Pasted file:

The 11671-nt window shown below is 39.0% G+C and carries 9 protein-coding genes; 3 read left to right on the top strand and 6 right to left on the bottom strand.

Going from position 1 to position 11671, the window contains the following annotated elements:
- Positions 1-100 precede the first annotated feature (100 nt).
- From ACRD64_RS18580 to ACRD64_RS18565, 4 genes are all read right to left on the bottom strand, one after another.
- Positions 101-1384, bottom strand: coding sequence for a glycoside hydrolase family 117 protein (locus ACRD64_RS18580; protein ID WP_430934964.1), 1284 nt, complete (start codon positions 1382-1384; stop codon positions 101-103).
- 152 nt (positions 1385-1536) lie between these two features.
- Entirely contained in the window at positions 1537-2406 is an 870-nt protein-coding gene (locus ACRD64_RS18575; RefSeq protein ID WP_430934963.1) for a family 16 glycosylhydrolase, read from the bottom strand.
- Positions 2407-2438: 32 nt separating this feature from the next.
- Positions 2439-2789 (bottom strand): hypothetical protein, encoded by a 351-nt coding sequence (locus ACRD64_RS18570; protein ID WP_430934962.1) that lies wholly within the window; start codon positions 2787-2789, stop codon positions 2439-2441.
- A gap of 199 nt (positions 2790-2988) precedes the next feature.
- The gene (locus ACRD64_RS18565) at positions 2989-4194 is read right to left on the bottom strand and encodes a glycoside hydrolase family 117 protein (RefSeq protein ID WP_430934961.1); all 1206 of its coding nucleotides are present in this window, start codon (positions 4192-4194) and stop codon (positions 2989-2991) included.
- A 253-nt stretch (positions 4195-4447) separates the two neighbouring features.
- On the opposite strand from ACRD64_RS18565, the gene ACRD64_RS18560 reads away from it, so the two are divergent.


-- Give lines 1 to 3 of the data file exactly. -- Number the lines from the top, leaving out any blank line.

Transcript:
The 11671-nt window shown below is 39.0% G+C and carries 9 protein-coding genes; 3 read left to right on the top strand and 6 right to left on the bottom strand.

Going from position 1 to position 11671, the window contains the following annotated elements:
- Positions 1-100 precede the first annotated feature (100 nt).